GAAD occurs annually on the third Thursday of each May, so May 18th for this year. This is a day to spark conversations about accessibility, especially with a focus on our digital world, and learn how we can provide more inclusive, accessible experiences for our USC members and guests with and without disabilities.
Disability and the Numbers
Upon the range of disabilities and health conditions that can be diagnosed, let’s step back and think of the bigger picture of how many of us will eventually gain the experience of living with a disability. Whether temporary (e.g., broken arm, concussion), situational (e.g., need of captioning), or permanent disability, disabilities impact the way people learn, work, and perform daily tasks.
To gain a better sense of how many people this affects, regarding those with a diagnosed permanent disability, here’s a few statistics:
- Globally: over 1 billion people (1 in 6 people worldwide).
- United States: 25% (1 in 4 of Americans)
- South Carolina: 29% (about 1 of 3 South Carolinians)
- USC-Columbia: almost 4,000 students are registered with our USC Student Disability Resource Center (this is not the total of students with a disability as they are not required to register for accommodations).
Accessibility throughout USC's Digital Campus
Accessibility is important to enhance everyone's experiences throughout our USC community, but, for some people, accessibility is necessary to even make the experience possible.
In our physical world, such as throughout our USC campus, someone that depends on a wheelchair has the ability to cross College Street in front of our Horseshoe because of the sidewalk curb cut ramps.
Accessibility, though, extends beyond the physical world. Digital accessibility applies to our USC website, course content, and other digital content and services that we provide to our USC family, from our students to alumni and from our employees to guests.
So, where does this take us?
It's the Right Thing to Do
Let’s start by acknowledging accessibility is simply the right thing to do. As we continue forward with building towards a more inclusive campus, let’s shift towards a collective, sincere mindset that providing accessible digital experiences is beneficial for everyone, including those with a disability.
One example of inclusive experiences is an accessible document. This document should provide access to all information displayed, including section headings of the document. When designed correctly, just as those that can visually browse the document, a person that is blind can digitally browse the sections by headings using their screen reader technology allowing them the ability to skip from heading to heading.
Working with this mindset of accessible design helps us see that we all have a part to play with this to help each other better understand, better design, and better develop for our USC digital community. This leads towards a better insight that accessibility is a human right that builds a pathway towards preventing digital roadblocks and providing disability inclusion.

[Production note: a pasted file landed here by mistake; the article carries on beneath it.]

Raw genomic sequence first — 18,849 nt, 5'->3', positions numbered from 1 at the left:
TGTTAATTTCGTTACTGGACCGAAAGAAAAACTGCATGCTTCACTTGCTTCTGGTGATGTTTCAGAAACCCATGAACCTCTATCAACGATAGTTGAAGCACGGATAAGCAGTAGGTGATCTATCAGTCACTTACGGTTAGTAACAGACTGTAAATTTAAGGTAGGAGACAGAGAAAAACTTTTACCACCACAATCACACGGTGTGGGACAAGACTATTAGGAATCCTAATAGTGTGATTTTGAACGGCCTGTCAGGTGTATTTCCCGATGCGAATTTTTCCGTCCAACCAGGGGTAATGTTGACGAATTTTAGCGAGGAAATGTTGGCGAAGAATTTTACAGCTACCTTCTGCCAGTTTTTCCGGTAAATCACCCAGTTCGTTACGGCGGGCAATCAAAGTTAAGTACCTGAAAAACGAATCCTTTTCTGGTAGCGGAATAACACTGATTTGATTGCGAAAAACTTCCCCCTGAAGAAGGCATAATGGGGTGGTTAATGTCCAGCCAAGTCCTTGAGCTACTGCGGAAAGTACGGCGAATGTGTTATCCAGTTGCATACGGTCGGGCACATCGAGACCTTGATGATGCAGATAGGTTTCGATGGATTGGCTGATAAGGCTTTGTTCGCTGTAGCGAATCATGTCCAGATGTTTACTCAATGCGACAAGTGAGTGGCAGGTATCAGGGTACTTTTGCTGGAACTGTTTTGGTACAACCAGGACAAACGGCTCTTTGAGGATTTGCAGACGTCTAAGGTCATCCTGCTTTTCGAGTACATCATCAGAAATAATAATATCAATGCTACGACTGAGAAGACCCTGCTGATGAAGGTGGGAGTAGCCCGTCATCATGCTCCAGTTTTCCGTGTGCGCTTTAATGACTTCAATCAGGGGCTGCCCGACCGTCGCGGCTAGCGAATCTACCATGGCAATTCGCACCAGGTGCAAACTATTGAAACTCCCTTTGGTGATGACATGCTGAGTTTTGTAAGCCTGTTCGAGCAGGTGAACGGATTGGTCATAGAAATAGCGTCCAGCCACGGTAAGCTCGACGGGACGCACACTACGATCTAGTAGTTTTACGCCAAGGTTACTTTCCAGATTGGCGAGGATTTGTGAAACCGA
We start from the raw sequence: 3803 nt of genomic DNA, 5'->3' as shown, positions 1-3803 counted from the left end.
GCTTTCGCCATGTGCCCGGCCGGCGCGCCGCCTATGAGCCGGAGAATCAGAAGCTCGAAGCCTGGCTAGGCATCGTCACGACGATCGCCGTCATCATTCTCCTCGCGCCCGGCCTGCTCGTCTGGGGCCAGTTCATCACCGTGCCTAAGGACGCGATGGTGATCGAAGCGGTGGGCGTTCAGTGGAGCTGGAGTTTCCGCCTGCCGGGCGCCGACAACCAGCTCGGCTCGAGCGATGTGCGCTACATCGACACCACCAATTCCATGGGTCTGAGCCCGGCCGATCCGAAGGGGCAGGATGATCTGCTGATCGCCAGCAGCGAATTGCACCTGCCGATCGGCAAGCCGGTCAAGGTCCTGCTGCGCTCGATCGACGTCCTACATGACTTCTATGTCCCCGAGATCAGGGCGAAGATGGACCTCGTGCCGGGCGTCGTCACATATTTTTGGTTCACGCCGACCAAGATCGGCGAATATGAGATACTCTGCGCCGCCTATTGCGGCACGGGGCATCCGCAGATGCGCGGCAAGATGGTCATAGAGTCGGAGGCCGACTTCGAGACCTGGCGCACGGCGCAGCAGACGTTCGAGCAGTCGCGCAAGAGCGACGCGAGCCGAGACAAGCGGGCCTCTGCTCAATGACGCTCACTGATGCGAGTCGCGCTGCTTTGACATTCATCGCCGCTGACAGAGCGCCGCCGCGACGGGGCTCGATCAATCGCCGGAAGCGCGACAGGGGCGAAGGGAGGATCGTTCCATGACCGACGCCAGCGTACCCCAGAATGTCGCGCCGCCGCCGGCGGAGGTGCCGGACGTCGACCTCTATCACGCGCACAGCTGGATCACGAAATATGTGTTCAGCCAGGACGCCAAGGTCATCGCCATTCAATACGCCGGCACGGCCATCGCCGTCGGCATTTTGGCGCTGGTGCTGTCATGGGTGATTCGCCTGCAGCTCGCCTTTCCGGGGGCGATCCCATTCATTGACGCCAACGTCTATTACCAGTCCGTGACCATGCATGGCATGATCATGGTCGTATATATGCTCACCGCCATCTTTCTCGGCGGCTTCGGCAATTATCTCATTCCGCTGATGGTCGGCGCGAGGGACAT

Where Do We Start?
Yes, where do we start to move from this more abstract overview to tangible building blocks?
- USC Center for Teaching Excellence provides a “Teaching Towards Inclusive Excellence” certification that includes document accessibility session.
- Our USC Digital Accessibility team will be building training sessions focused on separate accessibility best practices.
- Blackboard Ally is an integrated accessibility tool within Blackboard. It can identify document accessibility issues and provide guidance on how to resolve the issues. It also makes it possible to convert these files to alternative formats, such as PDF and MP3.
- Microsoft Office 365 Accessibility Checker is an automated tool available to use with desktop app or online platform. This checker is available in Word, PowerPoint, Excel, and other Microsoft apps.
- Additional resources
- Adobe Accessibility
- Microsoft Office Accessibility
- Web Accessibility Initiative
- Search the Web! The above are just a few of many. Search for other accessibility tools, guidance, webinars, and best practices that best fit your role and digital content or services you're responsible for.
This is the Start...of USC Digital Accessibility Redesign
GAAD 2023 is here and it's a great time at USC! Our Digital Accessibility team has grown and is working hard to enable and enhance our Accessibility website and engage more with our campus partners. As we aim our launch for Fall 2023 semester, please don’t hesitate to reach out to Kim Hodges, Director of Digital Accessibility, at firstname.lastname@example.org.